Wednesday, January 15, 2014

The adventure of the edible orchid

It was a glorious Sunday in May. I thought, why not go?

You know how it is. A spring Sunday dawns cool and gray, but then brightens to a soaring blue sky, brisk winds, dazzling sunlight, and endless greenery. Have I shown you bits of my garden?

These are columbine, so named because the blossoms are supposed to resemble doves (of the pigeon family, Columbidae, from the Latin columba, dove, originally meaning "gray" ). Below, the last of the bleeding hearts, and their companion hostas.

Of course it isn't time yet for really summery flowers, like my bright red Asiatic lilies or the purple coneflowers and yellow primroses that will bloom behind the garage. I'm told "the true gardener likes to improve every spot." Is it all right if the true gardener also doesn't like to weed much? It's so interesting just to watch what grows.

 Meanwhile, what to do with a day off? Let's go visit a fellow hometown food blogger for inspiration. And, by cracky, what is Katie of Katie's Passion Kitchen doing? Why, she's got her very own booth at the Country Market in nearby Frankfort, Illinois. I can go there.

So I research the place on Google maps, and quickly stand convinced I shall know where I am going. I embark. The expressway takes me to the major thoroughfare of LaGrange Road. LaGrange Road takes me ... a bit too far south. Far enough that I quickly feel sure, tooling along, that I have passed by the Historic Business District of Frankfort, and certainly passed the corner of "Kansas and Oak Streets," where the Country Market's website has assured me I want to go. And what of those signs propped up along busy LaGrange -- signs far behind me now -- beside the strip malls, the banks and restaurants, also reminding everyone of the existence of the market? Ah hah, look closer: the signs don't show a helpful arrow pointing vaguely ahead. The image is instead of Frankfort's old granary building. Drawn firmly white against an artistic horizon of farm fields and white clouds, it did look, from a speeding car, very much like something pointing the way.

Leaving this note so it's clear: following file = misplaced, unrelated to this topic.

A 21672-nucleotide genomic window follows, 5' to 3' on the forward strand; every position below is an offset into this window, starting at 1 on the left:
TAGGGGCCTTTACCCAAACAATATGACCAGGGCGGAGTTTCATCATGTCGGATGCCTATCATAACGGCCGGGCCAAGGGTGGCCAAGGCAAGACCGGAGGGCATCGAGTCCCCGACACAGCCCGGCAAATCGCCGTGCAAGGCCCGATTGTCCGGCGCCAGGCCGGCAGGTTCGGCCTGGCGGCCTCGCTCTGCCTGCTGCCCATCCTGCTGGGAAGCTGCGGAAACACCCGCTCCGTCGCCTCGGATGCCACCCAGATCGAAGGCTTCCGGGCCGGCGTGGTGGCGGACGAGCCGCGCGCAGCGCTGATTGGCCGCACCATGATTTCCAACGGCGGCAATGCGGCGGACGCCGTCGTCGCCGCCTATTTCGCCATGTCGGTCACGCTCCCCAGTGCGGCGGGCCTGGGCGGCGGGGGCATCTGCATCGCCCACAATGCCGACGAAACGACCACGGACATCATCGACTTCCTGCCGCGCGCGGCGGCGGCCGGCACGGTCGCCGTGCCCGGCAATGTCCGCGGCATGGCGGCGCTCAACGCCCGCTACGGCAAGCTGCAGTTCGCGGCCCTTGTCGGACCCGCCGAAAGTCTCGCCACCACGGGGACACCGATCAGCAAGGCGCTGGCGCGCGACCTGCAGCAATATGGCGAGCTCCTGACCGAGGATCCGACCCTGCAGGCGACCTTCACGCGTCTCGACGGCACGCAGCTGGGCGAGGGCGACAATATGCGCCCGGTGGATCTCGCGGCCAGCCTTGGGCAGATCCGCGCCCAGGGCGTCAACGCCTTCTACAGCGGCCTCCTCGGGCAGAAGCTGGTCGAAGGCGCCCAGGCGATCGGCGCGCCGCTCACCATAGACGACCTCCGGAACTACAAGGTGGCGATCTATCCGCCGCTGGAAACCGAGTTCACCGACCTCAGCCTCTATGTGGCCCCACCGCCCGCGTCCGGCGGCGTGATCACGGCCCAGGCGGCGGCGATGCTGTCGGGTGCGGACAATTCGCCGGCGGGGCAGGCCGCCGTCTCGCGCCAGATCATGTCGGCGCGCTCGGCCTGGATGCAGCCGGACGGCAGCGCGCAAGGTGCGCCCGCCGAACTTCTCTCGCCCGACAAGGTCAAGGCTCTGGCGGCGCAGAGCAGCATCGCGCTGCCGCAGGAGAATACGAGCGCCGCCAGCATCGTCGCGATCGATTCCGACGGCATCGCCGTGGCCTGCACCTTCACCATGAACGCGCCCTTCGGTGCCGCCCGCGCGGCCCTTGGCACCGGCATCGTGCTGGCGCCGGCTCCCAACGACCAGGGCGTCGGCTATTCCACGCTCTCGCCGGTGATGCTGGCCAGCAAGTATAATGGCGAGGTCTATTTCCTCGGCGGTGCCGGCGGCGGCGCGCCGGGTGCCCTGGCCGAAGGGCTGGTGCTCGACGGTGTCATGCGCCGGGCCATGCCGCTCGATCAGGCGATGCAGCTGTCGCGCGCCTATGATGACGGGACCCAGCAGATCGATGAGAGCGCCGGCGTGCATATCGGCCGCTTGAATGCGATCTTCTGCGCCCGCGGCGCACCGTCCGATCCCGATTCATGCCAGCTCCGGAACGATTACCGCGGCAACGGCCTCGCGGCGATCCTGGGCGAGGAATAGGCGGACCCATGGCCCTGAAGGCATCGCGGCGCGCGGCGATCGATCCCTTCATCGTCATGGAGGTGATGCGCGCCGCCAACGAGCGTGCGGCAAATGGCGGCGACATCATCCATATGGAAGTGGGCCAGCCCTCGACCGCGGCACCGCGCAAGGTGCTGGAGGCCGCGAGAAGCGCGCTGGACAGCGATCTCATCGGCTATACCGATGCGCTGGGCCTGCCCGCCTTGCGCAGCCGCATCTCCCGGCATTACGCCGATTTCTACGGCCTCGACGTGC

Luckily I am alert enough to realize all this can't be right. Look at all these farms. I slow down, pull onto a gravel road, turn around, and attempt to pull out of a gravel road into fifty-mile-an-hour rural traffic, all in a rear-wheel-drive car that gets little traction on stones. Done. Sorry, sir.